When advising those venturing into the world of mobile food truck business, I cannot stress enough the importance of building an “optimal” food truck. And by optimal I do not mean the biggest, baddest, most expensive new truck you can design just for the pure fun of it. You really want to keep in mind that you are building a food truck to yield maximum profits but at a minimum expense, so you can look professional and be successful, while keeping as much of those profits as possible for yourself and your family! When you dig in, you will find there can be quite a lot to it. I really want to give you some secrets right here that I believe are the most important considerations, which should be enough to guide you in the right direction.
Number one, I would strongly suggest you go with a quality used food truck. And finding one is actually pretty straightforward. A lot of industrial trucks are already built to operate for 300,000, 400,000, or even 500,000 miles! The sweet spot is often found by getting something like a FedEx or UPS truck, a bread delivery truck, or even a potato chip delivery truck. These examples are true work horses and you could probably find one with around 100,000-120,000 miles for a decent price; heck, even 150,000 miles still factors in plenty of useful worklife to start and grow your mobile food business. And ensure the truck has been well-maintained, which most likely it sure has been coming from FedEx, UPS or any such big-name truck fleet. You obviously want to get it checked out by a mechanic but this route will be your least expensive option and one that will serve you well because, again, these things last 300,000, 400,000, 500,000 miles easily.
When stocking your food truck, go for middle-of-the-line equipment that’s going to be durable. And I want to share with you here some ways to protect yourself. I lost tens of thousands of dollars because I just didn’t know what to shop for when I was hiring out the building of my mobile kitchen. And even though I did the research and went to five or six other truck builders, I still got taken advantage of. Building the truck is in some ways a bit like the Wild, Wild West. For some reason there’s not a lot of regulation in this industry and I’m not sure why. One of the things I will encourage you to do in terms of protecting yourself is to get a contract in writing and, when dealing with an out of state vendor, make sure that if there is a dispute that the contract states it will be resolved in your home state. Make that out-of-state vendor come to you if/when it comes to it. The other thing I would do is be sure to pay them in thirds. By that I mean a third upon signing the contract, a third midway through when you can expect the vehicle and make sure that it’s coming along on schedule, and then the final third once you’ve inspected your food truck and it’s delivered.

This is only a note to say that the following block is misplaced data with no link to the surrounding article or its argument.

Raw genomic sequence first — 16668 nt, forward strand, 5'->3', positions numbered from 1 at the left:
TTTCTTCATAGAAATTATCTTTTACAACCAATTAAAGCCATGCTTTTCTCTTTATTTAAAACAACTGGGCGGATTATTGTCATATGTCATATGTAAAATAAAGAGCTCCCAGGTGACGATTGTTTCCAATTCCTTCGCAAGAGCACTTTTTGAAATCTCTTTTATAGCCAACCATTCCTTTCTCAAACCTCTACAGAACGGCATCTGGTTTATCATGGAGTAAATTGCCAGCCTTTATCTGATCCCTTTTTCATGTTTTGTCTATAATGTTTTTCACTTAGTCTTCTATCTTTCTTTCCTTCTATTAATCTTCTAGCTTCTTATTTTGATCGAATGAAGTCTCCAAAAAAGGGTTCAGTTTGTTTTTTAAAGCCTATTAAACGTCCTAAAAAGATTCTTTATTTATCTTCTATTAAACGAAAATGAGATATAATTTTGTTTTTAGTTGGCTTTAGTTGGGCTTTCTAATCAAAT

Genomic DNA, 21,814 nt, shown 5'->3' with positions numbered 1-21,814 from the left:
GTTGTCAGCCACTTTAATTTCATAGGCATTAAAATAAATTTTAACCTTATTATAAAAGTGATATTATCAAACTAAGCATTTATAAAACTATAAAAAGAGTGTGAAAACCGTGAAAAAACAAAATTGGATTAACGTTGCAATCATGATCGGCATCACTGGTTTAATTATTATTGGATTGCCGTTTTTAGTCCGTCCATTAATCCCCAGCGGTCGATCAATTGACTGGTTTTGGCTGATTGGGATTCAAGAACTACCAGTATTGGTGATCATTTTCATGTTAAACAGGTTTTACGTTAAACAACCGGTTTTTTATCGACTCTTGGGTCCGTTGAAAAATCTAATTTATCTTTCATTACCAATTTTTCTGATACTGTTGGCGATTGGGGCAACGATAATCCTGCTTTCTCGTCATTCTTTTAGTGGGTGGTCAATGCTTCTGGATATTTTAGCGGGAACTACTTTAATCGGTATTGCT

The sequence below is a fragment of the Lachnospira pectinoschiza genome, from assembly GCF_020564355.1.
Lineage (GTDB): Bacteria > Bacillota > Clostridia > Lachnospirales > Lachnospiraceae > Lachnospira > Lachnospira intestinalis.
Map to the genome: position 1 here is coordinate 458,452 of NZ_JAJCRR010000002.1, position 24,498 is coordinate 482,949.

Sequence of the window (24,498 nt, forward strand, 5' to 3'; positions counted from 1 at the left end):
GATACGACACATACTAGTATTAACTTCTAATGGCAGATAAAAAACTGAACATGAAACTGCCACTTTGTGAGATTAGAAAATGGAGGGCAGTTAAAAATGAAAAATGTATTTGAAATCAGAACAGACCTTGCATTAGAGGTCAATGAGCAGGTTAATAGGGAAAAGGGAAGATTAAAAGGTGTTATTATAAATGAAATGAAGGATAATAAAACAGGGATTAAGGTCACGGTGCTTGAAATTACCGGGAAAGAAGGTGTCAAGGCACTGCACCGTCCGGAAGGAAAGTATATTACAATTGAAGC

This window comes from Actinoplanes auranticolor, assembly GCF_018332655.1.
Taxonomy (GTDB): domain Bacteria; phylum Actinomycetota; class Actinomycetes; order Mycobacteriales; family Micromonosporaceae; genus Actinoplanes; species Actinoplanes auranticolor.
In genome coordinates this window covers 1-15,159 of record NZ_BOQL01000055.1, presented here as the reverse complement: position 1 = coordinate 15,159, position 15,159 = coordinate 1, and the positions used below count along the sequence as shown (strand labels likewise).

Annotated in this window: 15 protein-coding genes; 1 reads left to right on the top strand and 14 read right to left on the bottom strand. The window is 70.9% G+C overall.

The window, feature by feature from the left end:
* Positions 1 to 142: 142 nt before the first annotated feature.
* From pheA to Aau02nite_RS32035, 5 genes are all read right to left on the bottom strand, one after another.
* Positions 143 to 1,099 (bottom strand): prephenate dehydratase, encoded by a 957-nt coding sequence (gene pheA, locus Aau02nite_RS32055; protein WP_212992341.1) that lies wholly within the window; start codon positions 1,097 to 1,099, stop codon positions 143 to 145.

And in further consideration when building your food truck for maximum profit at minimum cost, make sure you go to your local jurisdiction and know their laws and codes first and then have your truck built to those specs. And here’s sort of a bonus tip for you. Put in the contract that the truck must be built to these codes and specs and if they are not, the vendor will pay to have it corrected. Don’t try to work this out after the build; do it up front the right way while you have leverage with the builder. This is a big mistake I see many clients that I consult with make. Sometimes it’s too late by the time I get to them, but I want to make sure you don’t make this mistake. Make sure that you know the codes – and by the way, for every city or jurisdiction you’re going to park in, you have to go to their health department and find out what their codes and laws are. My city, Baltimore, happens to be one of the toughest in the country but yours can vary wildly in some aspects.